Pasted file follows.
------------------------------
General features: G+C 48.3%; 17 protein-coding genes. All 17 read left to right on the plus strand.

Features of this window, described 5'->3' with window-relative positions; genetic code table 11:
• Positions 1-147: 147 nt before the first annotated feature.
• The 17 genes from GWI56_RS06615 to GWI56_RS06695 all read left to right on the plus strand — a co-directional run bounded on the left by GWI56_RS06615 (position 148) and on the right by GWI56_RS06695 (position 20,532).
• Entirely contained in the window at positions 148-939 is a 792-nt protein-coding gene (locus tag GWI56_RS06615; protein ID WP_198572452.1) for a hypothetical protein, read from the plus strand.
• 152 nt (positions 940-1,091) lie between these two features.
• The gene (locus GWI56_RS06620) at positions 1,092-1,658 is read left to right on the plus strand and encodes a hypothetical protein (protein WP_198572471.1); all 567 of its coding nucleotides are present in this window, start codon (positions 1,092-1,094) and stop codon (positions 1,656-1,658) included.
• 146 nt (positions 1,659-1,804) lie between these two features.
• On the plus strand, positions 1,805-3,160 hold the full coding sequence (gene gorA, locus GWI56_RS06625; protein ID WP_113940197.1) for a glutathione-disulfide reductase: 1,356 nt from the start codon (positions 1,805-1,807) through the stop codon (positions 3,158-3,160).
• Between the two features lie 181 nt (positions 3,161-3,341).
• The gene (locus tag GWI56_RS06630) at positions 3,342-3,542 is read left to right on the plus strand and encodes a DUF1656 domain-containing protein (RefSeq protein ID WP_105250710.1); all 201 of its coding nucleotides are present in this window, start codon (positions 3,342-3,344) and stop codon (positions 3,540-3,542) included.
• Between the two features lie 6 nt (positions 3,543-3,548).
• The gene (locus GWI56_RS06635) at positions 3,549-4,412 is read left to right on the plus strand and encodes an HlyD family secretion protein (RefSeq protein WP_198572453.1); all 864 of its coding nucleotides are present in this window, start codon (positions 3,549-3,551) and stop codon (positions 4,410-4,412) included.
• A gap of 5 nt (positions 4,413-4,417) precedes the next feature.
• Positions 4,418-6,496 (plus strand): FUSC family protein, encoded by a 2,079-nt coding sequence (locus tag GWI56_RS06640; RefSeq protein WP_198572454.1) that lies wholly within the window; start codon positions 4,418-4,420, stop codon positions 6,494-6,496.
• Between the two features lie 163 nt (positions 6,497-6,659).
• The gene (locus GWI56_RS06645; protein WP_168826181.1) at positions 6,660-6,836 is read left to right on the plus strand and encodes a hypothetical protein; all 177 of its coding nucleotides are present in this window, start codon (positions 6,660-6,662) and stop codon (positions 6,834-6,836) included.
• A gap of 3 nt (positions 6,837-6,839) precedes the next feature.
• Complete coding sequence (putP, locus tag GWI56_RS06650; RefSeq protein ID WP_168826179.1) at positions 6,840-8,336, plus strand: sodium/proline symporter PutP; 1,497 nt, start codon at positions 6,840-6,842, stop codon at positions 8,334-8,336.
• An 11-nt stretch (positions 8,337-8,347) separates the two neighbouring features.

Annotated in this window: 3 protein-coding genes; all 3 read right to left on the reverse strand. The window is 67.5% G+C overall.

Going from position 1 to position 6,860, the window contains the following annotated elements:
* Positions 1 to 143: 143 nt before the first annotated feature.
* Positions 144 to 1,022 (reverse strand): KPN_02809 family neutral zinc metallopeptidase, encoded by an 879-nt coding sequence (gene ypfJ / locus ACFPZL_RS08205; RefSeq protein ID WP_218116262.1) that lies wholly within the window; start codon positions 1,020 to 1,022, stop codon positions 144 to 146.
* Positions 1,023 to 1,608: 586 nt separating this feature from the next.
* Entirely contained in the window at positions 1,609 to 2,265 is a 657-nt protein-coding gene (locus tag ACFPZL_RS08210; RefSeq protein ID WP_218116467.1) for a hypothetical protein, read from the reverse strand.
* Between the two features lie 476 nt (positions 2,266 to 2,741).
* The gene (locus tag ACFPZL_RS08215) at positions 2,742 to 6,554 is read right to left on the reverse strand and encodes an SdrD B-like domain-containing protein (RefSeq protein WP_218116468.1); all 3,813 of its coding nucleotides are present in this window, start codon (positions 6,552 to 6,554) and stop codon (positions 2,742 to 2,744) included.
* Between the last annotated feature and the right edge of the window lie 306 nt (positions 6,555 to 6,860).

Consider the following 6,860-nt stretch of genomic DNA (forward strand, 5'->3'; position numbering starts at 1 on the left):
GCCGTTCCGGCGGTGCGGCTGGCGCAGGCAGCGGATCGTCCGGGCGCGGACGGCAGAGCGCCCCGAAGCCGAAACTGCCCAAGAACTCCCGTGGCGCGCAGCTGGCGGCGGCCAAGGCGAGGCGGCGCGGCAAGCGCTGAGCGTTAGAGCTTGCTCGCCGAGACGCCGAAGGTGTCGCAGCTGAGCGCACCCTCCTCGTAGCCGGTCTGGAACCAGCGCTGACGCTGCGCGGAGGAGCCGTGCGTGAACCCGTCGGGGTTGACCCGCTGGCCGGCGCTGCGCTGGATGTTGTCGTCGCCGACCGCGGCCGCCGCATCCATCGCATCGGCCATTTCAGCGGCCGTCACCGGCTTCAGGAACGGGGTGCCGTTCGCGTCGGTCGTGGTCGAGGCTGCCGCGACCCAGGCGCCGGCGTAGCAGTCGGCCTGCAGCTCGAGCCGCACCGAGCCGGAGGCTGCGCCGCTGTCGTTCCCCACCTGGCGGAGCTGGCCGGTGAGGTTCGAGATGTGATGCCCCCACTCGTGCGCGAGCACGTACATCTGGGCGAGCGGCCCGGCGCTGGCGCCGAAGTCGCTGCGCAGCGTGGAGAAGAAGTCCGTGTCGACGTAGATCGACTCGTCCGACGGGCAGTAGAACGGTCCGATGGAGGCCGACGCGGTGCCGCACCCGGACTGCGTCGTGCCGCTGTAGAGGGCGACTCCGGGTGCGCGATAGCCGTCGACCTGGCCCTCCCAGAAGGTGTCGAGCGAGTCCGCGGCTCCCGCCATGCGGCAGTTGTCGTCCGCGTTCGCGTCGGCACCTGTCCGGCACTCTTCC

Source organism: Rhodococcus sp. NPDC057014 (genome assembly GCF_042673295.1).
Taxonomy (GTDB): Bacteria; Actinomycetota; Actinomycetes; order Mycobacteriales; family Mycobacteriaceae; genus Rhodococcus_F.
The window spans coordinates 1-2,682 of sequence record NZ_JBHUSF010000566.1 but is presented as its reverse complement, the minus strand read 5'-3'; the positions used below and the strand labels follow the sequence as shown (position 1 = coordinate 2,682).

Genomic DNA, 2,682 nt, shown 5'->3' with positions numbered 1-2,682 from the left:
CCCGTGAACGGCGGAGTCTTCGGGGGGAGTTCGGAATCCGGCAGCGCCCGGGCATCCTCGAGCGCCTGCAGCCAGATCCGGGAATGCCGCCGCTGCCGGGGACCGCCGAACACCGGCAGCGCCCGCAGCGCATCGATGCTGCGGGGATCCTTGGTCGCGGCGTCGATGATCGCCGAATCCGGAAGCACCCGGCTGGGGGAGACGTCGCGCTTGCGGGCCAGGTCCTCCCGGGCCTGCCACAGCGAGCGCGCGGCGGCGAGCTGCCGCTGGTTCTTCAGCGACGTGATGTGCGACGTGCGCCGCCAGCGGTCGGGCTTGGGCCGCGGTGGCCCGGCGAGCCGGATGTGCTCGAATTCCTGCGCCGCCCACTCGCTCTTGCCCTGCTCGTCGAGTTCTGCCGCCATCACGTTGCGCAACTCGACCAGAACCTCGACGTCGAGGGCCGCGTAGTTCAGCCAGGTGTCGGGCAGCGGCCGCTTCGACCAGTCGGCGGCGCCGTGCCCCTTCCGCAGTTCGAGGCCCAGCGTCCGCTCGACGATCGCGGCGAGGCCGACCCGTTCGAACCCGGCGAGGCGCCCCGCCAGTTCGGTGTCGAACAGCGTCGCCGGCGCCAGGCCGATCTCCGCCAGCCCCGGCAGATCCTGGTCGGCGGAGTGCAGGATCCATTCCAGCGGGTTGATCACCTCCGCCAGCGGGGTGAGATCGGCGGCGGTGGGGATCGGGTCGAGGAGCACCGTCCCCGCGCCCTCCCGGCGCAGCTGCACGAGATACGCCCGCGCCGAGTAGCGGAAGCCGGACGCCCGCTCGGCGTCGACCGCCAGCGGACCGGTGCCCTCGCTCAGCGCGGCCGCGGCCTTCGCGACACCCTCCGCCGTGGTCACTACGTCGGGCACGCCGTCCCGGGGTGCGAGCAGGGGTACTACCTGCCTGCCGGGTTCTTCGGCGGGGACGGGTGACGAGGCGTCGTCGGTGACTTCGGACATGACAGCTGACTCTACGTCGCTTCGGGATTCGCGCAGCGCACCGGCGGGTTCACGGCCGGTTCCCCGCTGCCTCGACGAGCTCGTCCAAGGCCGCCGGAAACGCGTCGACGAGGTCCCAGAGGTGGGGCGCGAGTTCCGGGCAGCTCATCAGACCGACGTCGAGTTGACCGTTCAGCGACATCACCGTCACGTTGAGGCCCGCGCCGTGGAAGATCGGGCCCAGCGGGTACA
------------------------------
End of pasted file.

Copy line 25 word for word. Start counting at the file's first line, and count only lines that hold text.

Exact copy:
* Positions 1,023 to 1,608: 586 nt separating this feature from the next.